The COVID-19 pandemic has challenged businesses across industries. The strain on the banking and payments sector is particularly high since payments are at the heart of every industry. No matter the situation, customers should be able to send and receive funds, pay bills, withdraw and deposit, get loans, etc. This makes it critical for the payments and banking industry to adapt quickly to changing conditions to function smoothly.
“Given that banking is an essential part of a successful economy, and digital transformation is becoming more urgent to ensure continued functionality in businesses, banking CIOs are in a promising position”, says Ariel A. Roda, the CIO of the Philippine Bank of Communications. He has held the role of CIO in five different industries and has seen great success in using technology to help companies flourish.
How the CIO provides value inside an organization
In Mr. Ariel’s career, he has endeavored to show how IT can be a strategic tool to create new revenue and improve existing streams.
“IT has real strategic value in terms of higher customer satisfaction, new revenue generation, cost reduction, and finding key vendor partners who can elevate your technological solutions,” he says. “This is where a CIO can help a company to flourish and thrive in a competitive marketplace and make themselves invaluable to the company.”
More companies are consulting their CIOs more frequently now. This happens especially if the CIO shows interest and capability in areas of corporate direction such as:
● Product development
● Revenue generation
● Market share analysis
● Process efficiency enabled by technology
Technology can contribute to reducing costs, improving or creating revenue and giving companies a strategic edge. These are perhaps the most important areas CIOs can lead in the new world where “smart” is normal.
“While the company as a whole focuses on serving external customers, the CIO also has internal customers,” Mr. Ariel explains. He refers to executives and their departments, employees who require support from the CIO and their department. “I have a responsibility to my internal customers to provide information so that they can generate insights and improve their respective areas.”
Learnings CIOs can take from the pandemic
“IT professionals like myself and my team are used to being able to work from anywhere, on-call 24 hours a day,” Mr. Ariel says. “But during the pandemic, we had to ensure that every critical employee was able to work from anywhere.” PBCOM discovered that they could still serve their customers while operating at 50-60% capacity in their physical branches thanks to alternative digital channels.
There are many other areas where CIOs can influence the adoption of technology to ensure a company’s survival and success. “If I could talk to myself at this time last year, I would make three recommendations,” he says.
Accelerate cloud adoption and deployment, because on-premises deployments and devices require physical people to operate and maintain, but the cloud is much more flexible.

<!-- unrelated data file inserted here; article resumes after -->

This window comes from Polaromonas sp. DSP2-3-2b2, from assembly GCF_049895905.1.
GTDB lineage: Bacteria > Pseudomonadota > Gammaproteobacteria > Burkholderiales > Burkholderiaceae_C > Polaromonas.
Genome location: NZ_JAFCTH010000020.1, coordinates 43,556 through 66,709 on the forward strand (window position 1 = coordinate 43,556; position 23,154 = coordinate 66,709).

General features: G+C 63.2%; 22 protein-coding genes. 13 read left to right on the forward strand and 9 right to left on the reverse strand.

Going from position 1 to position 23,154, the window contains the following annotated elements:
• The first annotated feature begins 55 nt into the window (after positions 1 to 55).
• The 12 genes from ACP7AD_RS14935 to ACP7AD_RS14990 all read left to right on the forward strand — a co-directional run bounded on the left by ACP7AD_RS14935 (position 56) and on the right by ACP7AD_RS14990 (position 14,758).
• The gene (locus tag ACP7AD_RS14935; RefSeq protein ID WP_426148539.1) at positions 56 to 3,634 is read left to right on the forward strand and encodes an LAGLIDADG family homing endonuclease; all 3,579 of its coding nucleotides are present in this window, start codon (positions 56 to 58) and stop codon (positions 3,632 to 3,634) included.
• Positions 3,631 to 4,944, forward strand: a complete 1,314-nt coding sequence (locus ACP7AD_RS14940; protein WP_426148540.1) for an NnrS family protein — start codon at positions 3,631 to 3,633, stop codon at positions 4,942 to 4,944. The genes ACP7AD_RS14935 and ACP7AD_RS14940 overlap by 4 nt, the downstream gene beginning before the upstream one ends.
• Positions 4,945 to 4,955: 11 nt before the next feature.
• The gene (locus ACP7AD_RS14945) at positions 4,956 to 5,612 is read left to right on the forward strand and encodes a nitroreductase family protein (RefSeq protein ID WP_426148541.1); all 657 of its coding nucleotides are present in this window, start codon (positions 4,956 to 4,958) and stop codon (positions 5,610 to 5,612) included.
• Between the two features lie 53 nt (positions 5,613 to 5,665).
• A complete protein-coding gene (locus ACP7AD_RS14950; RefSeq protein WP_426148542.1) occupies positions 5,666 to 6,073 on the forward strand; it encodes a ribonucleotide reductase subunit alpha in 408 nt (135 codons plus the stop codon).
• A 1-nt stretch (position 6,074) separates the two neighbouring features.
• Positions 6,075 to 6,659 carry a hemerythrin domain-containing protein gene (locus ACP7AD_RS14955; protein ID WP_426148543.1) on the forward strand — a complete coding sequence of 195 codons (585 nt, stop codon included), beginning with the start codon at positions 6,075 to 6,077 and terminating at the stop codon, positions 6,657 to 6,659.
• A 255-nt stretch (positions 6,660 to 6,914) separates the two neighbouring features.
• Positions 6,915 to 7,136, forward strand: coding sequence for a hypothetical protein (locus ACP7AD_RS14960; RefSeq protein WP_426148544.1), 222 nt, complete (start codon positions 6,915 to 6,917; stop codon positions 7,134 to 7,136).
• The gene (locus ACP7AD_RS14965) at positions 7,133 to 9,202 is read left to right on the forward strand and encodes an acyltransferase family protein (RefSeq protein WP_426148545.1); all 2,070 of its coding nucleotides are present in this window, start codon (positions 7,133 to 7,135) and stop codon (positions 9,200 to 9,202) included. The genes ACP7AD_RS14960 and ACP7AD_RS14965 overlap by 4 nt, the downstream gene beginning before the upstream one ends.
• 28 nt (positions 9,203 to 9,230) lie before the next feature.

Invest more in understanding customers from a 360o full lifecycle perspective, not only on a per-transaction basis, in order to deliver what the customer needs during major life events.
Do more retraining and upskilling company-wide, especially in the areas of entrepreneurial skills, such as project management, and how to build and present business cases to senior management.
What customers expect in a world where “smart” is normal
The new ‘smart normal’ world in which consumers and businesses are living and working revolves around the ability to be independent in terms of self-service options.
“If I’m a consumer, the new ‘smart normal’ for me means allowing me to do things on my own, at a time most convenient to me, with the device that I prefer, without anyone bothering me,” Mr. Ariel says. “If I stop in the middle of something, I should have the option to continue tomorrow without re-entering all the information I put in today.”
These insights, married with a strong desire to delight customers guide product development both externally and internally at PBCOM. In 2019, the bank started a journey to develop alternative self-service channels for their customers, which proved a blessing during the COVID-19 pandemic, especially when government lockdown orders shut down the Philippines in mid-March.
“We had the foundations in place to continue expanding our alternative channels and pioneering new ones to keep customers banking with us. We are now in the age of the consumer. These consumers prefer secure, convenient self-service options. Our latest channel launch was a PBCO Mobile app on android and iOS mobile phones”, where you can set up bank accounts in a few minutes.”
“We want to keep making things more convenient for customers. We’re looking at launching more alternative channels for service and transaction.”
CIOs can thrive in a world where smart is the new normal by showing how technology can guide and improve corporate objectives. With smart use of technology, CIOs can help their companies thrive, and provide better service to customers both outside the company and within.